Kazakhstan in Central Asia: Security, Safety and Peaceful Imperatives
Global nuclear disarmament and nuclear non-proliferation, Kazakhstan’s commitments, International Atomic Energy Agency (IAEA) support and the next steps were very much front and centre at the August 28-29, 2016 Conference in Astana on Building a Nuclear-weapon-Free World, co-hosted by the Senate and Ministry of Foreign Affairs of the Republic of Kazakhstan, and Parliamentarians for Nuclear Non-Proliferation and Disarmament (PNND). An impossible task, but Their Excellencies President Nazarbayev, Chairman of the Senate of the Parliament of Kazakhstan and the Minister of Foreign Affairs Idrissov, together with PNND Global Coordinator Alyn Ware, managed to include more than 40 international speakers.
For me, the most poignant and illustrative presentations were the speakers for the “witness” countries where nuclear tests or attacks had effected their territories – i.e. Japan, Marshall Islands, Kazakhstan – describing the tragic loss of lives and long-term human health and environmental impacts. Many articles and books speak of the declarative action by President Nazarbayev on August 21, 1991 to close the nuclear test site at Semipalatinsk (now Semey), after the region experienced 456 underground and atmospheric nuclear weapons tests, conducted by the Former Soviet Union. The timing of this step 25 years ago –supported by world leaders and the IAEA and its members– was indeed courageous as many have written. But, it was also politically bold. It occurred before the articulation of future policy directions and the new constitutions of the newly independent Commonwealth of Independent States.
Kazakhstan is a signatory to the Treaty on the Non-Proliferation of Nuclear Weapons, and the Comprehensive Nuclear-Test Ban Treaty. Its leadership was critical to the establishment in 2006 of a nuclear weapons-free zone in Central Asia, and currently Kazakhstan has a seat as a non-permanent member on the United Nations’ Security Council.
Both legislative tools and a diplomacy approach to international security governance are to be discussed at the first Astana Peace Summit November 2016. The newly-established Nazarbayev International Prize for Contribution to Nuclear Disarmament and Security will be awarded during this Summit.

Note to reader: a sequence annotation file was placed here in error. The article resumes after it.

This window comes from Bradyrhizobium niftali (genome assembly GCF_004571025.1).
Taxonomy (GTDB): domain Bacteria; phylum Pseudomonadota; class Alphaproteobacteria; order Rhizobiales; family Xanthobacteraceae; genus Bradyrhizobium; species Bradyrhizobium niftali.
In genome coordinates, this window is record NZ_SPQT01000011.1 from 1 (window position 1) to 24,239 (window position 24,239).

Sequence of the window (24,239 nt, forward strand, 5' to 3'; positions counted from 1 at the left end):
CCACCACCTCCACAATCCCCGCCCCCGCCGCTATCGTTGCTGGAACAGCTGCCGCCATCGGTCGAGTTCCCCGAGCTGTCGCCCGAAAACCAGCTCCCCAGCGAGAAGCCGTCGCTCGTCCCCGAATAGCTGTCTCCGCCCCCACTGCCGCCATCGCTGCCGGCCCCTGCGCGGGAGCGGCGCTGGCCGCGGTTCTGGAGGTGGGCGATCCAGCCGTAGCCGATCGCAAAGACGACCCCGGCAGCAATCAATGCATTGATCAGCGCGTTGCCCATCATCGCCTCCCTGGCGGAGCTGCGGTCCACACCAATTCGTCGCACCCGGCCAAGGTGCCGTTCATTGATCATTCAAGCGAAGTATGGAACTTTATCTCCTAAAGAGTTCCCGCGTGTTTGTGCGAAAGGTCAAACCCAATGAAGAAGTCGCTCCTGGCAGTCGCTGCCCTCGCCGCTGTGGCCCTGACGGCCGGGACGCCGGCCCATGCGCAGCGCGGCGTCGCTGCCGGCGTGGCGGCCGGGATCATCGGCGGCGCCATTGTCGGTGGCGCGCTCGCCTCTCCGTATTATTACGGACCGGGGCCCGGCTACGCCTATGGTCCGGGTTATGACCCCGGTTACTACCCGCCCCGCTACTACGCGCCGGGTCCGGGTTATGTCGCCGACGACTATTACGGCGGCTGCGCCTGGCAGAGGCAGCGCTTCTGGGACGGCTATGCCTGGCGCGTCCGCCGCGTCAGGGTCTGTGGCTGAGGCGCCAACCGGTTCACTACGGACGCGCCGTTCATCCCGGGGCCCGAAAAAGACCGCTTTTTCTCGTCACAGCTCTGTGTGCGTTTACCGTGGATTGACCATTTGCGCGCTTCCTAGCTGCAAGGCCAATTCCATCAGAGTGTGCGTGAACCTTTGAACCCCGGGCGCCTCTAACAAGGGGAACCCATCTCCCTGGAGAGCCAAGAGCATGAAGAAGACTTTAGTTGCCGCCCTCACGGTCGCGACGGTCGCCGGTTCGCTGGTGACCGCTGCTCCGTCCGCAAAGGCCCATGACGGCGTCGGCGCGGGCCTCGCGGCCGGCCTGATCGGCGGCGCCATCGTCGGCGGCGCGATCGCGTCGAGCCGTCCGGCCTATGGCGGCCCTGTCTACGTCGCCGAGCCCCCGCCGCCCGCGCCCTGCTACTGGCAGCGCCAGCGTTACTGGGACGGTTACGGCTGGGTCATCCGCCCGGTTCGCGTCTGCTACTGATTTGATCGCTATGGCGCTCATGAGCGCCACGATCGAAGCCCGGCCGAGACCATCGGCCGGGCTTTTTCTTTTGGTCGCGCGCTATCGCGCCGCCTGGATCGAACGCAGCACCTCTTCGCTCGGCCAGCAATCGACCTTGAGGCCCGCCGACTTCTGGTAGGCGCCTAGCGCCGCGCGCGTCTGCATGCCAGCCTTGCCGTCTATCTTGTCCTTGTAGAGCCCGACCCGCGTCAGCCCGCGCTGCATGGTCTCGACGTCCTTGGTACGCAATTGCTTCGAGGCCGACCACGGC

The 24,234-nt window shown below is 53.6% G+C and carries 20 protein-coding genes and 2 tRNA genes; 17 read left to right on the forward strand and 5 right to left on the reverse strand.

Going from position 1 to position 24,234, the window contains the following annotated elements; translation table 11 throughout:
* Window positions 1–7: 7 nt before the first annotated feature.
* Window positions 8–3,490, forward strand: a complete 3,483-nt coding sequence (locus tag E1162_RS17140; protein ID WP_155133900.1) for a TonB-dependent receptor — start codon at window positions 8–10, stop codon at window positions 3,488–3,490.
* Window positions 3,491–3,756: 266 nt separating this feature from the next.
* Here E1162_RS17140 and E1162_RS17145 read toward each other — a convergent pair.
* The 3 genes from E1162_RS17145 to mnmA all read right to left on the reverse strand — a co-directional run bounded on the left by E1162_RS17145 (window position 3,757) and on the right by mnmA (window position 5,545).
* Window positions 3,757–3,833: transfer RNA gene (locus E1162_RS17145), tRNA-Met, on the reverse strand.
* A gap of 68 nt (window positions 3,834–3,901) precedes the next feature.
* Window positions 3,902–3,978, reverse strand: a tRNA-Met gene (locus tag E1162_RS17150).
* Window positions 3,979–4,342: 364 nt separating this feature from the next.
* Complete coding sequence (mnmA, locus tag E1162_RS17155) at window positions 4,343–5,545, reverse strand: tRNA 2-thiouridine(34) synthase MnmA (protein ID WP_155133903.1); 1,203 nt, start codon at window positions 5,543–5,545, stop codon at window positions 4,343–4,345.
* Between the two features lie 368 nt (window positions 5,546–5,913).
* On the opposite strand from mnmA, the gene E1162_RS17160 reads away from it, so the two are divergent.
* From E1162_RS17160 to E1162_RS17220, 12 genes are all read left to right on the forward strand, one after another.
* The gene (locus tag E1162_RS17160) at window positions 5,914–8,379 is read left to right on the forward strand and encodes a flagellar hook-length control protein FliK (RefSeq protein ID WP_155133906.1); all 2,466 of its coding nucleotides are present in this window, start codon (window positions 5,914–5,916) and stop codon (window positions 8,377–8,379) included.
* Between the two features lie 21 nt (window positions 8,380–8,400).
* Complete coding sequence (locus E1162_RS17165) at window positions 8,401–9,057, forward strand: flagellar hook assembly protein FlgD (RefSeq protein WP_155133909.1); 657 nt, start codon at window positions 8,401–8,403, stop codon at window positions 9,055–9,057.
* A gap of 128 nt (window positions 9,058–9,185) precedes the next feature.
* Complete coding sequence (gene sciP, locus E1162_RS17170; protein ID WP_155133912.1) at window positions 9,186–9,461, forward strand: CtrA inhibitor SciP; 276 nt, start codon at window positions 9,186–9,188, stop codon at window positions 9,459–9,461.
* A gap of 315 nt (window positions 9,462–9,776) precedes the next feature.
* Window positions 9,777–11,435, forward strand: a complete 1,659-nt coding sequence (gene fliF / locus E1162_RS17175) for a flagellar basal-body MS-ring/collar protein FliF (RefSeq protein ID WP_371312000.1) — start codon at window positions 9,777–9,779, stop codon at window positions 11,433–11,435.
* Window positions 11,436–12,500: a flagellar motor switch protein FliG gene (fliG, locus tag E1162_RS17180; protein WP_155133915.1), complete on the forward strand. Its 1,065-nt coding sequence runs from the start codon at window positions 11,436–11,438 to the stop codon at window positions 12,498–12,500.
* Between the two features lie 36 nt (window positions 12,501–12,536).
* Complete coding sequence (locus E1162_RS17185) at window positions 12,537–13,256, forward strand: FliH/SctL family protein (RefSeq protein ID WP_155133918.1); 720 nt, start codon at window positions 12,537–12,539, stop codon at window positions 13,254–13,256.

The concrete steps forward, on a consensus basis –in a world experiencing new threats– will be a serious challenge, particularly with the continuing presence of thousands of nuclear weapons. Ideologies are not new; conflict is not new; nor is a marginalized youth seeking value parameters; and nuclear weapons (now almost a hundred years old) are also not new. However, social media and new technologies are. It is important to focus through parliamentary, regulatory and policy efforts not only on current areas of conflict, but rather on conflict prevention and confidence building. Central Asia’s leadership will soon change (witness recent passing of Uzbekistan’s President Karimov); and there is a new generation growing up who will not have lived in the Former Soviet Union.
The most difficult post-conference discussions were the focusing of priorities, the direction of the Comprehensive Test Ban Treaty, cessation of producing materials under the perennially stalled Fissile Material Cut-Off Treaty, nuclear weapon stockpile reduction, and the Treaty on the Non-Proliferation of Nuclear Weapons. As one international parliamentary speaker said in trying to move the Conference agenda forward: “Where are we most likely to succeed, globally? “
There is still much room for Canada in international policy leadership, including the promotion of its own governance models, particularly the example of our national nuclear regulatory safety and security framework. Global accountability still remains the larger and more difficult question – and greater leadership from the IAEA on all of these issues would be a step in the right direction. This week, world leaders at the 71st session of the United Nations General Assembly will address the critical issues of human rights, refugees and migration, the Climate Change Agreement, conflict prevention and peace.
They will be presented with another opportunity to address a world without nuclear weapons.